Is Tiger Back? Yes and No.

Mar 27, 2013 -- 12:50pm


Is Tiger back? I hear that question a lot these days.

My first response is to ask another question: Back to what?

Is Tiger Woods back to being the best golfer on the planet? Absolutely.

Is Tiger back to being the Tiger who once owned all four major championships at the same time? Absolutely not.

Tiger, now 37, will never be the same player he was from 1999 through 2004. I can’t imagine anyone ever playing at that level again. No one had before. Not Bobby Jones when he won what was called the Grand Slam in 1927; not Byron Nelson when he won an incredible 11 straight tournaments in 1945; not Ben Hogan when he won three majors in 1953; not Jack Nicklaus in the 1960s; not Arnold Palmer when he won seven majors from the ’58 Masters through the ’64 Masters.

Tiger did the unimaginable for five years. To expect him to regain that magic would have been like expecting Wilt Chamberlain to score 100 points again or Don Larsen to pitch another World Series perfect game. It would be like thinking Muhammad Ali would never age or Michael Jordan would never miss a crucial shot.

Is Tiger back? Not by the standard he set for himself, but by every other standard the answer is you’re damn right he is.


Florida Gulf Coast’s first weekend of play ever in the NCAA basketball tournament surely will have a positive impact on the lowly Atlantic Sun Conference. The same can’t be said of the impact it will have on the conference’s other coaches.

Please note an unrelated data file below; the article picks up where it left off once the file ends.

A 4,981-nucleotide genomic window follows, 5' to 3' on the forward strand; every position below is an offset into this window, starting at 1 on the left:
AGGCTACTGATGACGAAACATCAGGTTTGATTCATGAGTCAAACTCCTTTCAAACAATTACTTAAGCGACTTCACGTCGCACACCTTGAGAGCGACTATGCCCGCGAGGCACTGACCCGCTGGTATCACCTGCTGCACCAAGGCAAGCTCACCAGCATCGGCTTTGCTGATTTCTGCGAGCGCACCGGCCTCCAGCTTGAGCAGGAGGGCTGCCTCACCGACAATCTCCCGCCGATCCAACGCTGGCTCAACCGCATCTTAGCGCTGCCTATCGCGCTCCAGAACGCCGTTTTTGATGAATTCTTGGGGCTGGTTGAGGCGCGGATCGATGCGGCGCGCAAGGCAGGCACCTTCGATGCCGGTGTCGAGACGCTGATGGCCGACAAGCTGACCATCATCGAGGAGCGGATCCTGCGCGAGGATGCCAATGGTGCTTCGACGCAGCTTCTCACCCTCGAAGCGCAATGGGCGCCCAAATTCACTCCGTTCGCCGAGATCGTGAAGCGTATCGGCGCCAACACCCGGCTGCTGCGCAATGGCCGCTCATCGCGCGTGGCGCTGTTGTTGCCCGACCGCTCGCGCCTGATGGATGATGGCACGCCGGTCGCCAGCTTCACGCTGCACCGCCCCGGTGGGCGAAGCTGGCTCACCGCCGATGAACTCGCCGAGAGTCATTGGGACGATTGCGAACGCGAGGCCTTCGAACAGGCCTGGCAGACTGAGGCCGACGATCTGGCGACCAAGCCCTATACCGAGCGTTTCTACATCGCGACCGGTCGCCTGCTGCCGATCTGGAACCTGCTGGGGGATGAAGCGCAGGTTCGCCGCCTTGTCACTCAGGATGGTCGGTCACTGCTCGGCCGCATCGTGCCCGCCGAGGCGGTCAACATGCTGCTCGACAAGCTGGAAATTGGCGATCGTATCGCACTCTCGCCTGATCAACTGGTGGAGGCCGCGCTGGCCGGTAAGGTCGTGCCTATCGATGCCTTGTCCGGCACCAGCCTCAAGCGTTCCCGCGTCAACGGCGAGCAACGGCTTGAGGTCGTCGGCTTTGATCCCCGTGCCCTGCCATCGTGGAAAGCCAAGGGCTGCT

In two years at the Fort Myers school Coach Andy Enfield already has led his program to unmatched heights in the A-Sun’s lackluster history. You can only imagine what presidents and athletic directors at the conference’s other schools must be thinking: If Enfield and FGCU can do it, why can’t we?

There’s already heat on JU’s Cliff Warren, who in 8 years has become the school’s winningest coach but has seen is program backslide. Matthew Driscoll has made improvements at UNF in his four years, but nothing approaching what Enfield and the Eagles have accomplished so quickly.

Some top recruits may now look at A-Sun schools differently now. The bar has been raised. Warren, Driscoll and other A-Sun coaches will now be judged by a different standard.

And if the Eagles somehow defeat the Gators in their Sweet 16 match, the bar will go even higher, particularly for A-Sun coaches in the Sunshine State.

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